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Paul Gauguin and artworks
Paul Gauguin and artworks
Paul Gauguin and artworks
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Paul Gauguin and artworks

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Paul Gauguin was first a sailor, then a successful stockbroker in Paris. In 1874 he began to paint at weekends as a Sunday painter. Nine years later, after a stock-market crash, he felt confident of his ability to earn a living for his family by painting and he resigned his position and took up the painter’s brush full time. Following the lead of Cézanne, Gauguin painted still-lifes from the very beginning of his artistic career. He even owned a still-life by Cézanne, which is shown in Gauguin’s painting Portrait of Marie Lagadu. The year 1891 was crucial for Gauguin. In that year he left France for Tahiti, where he stayed till 1893. This stay in Tahiti determined his future life and career, for in 1895, after a sojourn in France, he returned there for good. In Tahiti, Gauguin discovered primitive art, with its flat forms and violent colours, belonging to an untamed nature. With absolute sincerity, he transferred them onto his canvas. His paintings from then on reflected this style: a radical simplification of drawing; brilliant, pure, bright colours; an ornamental type composition; and a deliberate flatness of planes. Gauguin termed this style “synthetic symbolism”.
LanguageEnglish
Release dateDec 5, 2022
ISBN9781781609620
Paul Gauguin and artworks
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Paul Gauguin and artworks - Jp. A. Calosse

Self-Portrait with a Palette


c.1894. Oil on canvas, 92 x 73 cm. Private Collection

Biography

1848

Paul Gauguin born in Paris, on June 7.

1849

The family left France for Peru; his father died at sea.

1855-1861

Returned to France after a five-year stay in Lima. Lived in Orleans, his father’s native town. Studied at the Petit Seminaire.

1861(?)-1865

Moved with his mother to Paris. Attended high school.

1865

Entered the merchant marine as a cabin-boy.

1868-1871

Served in the navy after the disbandment of the French army and navy settled in Paris.

1871-1873

Worked as a stockbrocker in the banking office of Bertin. In the house of his sister’s guardian, Gustave Arosa, began to take interest in art. Became acquainted with Camille Pissarro and Emile Schuffenecker. First amateur efforts at painting.

1873-1875

Married Mette Sophie Gad, a Dane from Copenhagen. Attended the Atelier Colarossi, acquired a collection of Impressionist pictures. The Seine by the Pont d’Iena.

1876

Exhibited a landscape at the official Salon.

1877

Took lessons from the sculptor Jules Ernest Bouillot and produced his first sculptures.

1880

Exhibited in the 5th Impressionist exhibition (seven paintings and a marble bust).

1881

Participated in the 6th Impressionist exhibition (eight paintings and two sculptures). Spent the summer holidays in Pontoise with Pissarro who introduced him to Cézanne.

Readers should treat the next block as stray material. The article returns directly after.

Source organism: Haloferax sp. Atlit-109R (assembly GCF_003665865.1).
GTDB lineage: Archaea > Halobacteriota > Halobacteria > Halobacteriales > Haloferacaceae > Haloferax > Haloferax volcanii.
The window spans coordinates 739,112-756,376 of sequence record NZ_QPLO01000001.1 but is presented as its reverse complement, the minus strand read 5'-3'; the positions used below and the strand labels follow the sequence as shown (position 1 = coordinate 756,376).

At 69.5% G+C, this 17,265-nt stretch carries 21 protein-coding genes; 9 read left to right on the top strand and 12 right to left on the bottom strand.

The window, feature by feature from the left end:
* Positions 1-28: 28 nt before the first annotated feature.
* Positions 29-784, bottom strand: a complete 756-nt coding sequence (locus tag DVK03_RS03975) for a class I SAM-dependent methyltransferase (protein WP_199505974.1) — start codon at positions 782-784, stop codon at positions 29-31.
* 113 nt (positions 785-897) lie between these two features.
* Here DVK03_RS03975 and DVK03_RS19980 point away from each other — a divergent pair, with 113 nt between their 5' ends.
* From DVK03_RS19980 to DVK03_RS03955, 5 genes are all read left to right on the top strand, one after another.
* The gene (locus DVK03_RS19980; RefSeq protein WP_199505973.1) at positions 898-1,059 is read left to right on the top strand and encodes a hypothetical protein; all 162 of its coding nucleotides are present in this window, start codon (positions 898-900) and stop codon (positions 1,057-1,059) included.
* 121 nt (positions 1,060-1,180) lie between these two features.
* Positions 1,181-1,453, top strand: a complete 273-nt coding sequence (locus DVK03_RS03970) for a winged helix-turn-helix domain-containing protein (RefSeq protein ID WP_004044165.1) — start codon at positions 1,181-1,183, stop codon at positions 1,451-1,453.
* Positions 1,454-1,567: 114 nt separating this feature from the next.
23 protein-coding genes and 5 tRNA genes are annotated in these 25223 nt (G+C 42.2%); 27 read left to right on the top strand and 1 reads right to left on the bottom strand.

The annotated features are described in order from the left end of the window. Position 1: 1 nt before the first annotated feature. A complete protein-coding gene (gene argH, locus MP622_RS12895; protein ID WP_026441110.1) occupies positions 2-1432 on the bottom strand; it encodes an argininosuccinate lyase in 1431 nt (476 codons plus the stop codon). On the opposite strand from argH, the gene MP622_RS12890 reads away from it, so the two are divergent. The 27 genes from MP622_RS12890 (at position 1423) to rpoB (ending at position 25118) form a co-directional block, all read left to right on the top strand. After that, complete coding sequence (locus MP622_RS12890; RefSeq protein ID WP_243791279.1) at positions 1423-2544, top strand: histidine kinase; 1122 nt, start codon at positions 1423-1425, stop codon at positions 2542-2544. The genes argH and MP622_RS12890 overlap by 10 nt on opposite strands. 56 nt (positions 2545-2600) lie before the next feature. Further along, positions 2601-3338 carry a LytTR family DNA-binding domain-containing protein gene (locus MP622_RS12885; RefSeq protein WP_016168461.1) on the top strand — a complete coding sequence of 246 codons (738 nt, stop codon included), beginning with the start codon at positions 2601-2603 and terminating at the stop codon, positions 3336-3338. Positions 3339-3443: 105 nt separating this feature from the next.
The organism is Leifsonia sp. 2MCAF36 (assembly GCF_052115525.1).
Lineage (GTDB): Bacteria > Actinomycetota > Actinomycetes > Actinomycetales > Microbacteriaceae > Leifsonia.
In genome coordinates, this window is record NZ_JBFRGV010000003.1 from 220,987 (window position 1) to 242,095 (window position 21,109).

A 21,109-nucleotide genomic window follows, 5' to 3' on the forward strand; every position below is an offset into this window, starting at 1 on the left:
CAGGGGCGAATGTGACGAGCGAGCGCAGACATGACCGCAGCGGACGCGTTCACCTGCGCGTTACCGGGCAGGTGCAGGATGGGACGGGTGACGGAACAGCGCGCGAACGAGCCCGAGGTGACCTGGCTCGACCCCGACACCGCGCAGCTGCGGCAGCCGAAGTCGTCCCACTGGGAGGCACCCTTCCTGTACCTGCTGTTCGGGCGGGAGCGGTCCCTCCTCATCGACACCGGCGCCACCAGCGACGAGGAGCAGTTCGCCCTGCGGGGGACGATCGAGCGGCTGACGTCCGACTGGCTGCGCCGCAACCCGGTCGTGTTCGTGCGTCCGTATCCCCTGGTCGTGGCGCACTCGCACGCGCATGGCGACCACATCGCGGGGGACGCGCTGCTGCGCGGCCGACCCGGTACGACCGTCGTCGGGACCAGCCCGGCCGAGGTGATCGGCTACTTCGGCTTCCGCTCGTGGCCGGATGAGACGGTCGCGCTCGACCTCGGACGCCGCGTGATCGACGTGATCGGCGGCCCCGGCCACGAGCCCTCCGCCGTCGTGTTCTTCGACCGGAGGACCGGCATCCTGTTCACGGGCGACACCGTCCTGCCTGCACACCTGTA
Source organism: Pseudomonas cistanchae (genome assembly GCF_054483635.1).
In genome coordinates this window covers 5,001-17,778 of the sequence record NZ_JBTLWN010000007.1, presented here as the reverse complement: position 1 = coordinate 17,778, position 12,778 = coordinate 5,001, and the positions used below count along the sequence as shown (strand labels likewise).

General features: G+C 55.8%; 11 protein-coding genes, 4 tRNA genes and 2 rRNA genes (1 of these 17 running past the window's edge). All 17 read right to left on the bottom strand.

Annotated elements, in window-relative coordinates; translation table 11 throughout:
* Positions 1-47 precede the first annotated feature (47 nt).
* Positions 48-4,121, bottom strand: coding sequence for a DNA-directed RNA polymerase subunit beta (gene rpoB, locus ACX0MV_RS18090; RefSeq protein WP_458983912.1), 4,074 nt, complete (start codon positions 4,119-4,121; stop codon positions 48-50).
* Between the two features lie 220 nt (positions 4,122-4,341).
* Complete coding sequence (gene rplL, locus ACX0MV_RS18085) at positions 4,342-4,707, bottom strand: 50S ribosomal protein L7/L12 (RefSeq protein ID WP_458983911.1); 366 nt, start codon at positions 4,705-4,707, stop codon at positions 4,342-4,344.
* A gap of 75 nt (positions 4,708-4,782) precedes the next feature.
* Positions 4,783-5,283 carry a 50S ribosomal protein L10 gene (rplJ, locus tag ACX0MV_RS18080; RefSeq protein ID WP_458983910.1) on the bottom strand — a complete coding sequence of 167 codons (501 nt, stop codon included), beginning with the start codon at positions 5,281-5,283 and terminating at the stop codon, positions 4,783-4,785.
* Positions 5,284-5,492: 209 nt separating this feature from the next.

1882

Took part in the 7th Impressionist exhibition (twelve oils and pastels, one sculpture).

1883

Resigned from his job at Bertin’s and devoted himself entirely to painting with Pissarro at Osny, where he spent his holidays studying.

1884-1885

Moved with his family first to Rouen, and then to Copenhagen, where he executed a number of paintings and wooden sculptures. Displayed interest in the Symbolist theories. Short show at the Society of the Friends of Art, Copenhagen. Left his wife and four children in the Danish capital and returned to Paris with his six-year-old son Clovis. Went to London for three weeks, later lived in Dieppe, where he made friends with Edgar Degas.

1886

Lived by turns in Pont-Aven (Brittany) and Paris; made ceramics at Ernest Chaplet’s workshop. Represented in the 8th Impressionist exhibition (nineteen paintings).

1887

In April, with Charles Laval, left for Panama, then moved to Martinique. Back in Paris in November, where he met Van Gogh. Organized his first one-man show at Boussod and Valadon, which included ceramics as well as Brittany and Martinique paintings. Became acquainted with Daniel de Monfreid.

1888

Lived at Pont-Aven. Produced pictures in his new synthetist and cloisonne manner. Gave ‘lessons’ in synthetic painting to Paul Sérusier. Painted The Vision after the Sermon, Wrestling Boys, Self-Portrait (with a profile of Bernard): Les Misérables, Fruit, etc. Stayed, from October to December, with Van Gogh at Arles, where he painted Café at Arles, The Alyscamps, Old Women of Arles and other works.

1889

Exhibited with his friends at the Café Volpini as ‘Groupe Impressionniste et Synthétiste’, where he showed seventeen of his paintings and a number of zincographs. Lived, alternatively, in Paris, Pont-Aven and Le Pouldu (Brittany). Painted Portrait of Meyer de Haan, The Yellow Christ, La Belle Angèle and The Schuffenecker Family. Carved the wooden relief Soyez amoureuses et vous serez heureuses (Be in love and you will be happy). Wrote two articles for the magazine Le Moderniste. Met Albert Aurier and Charles Morice. Frequented the Symbolist group at their meetings at the Café

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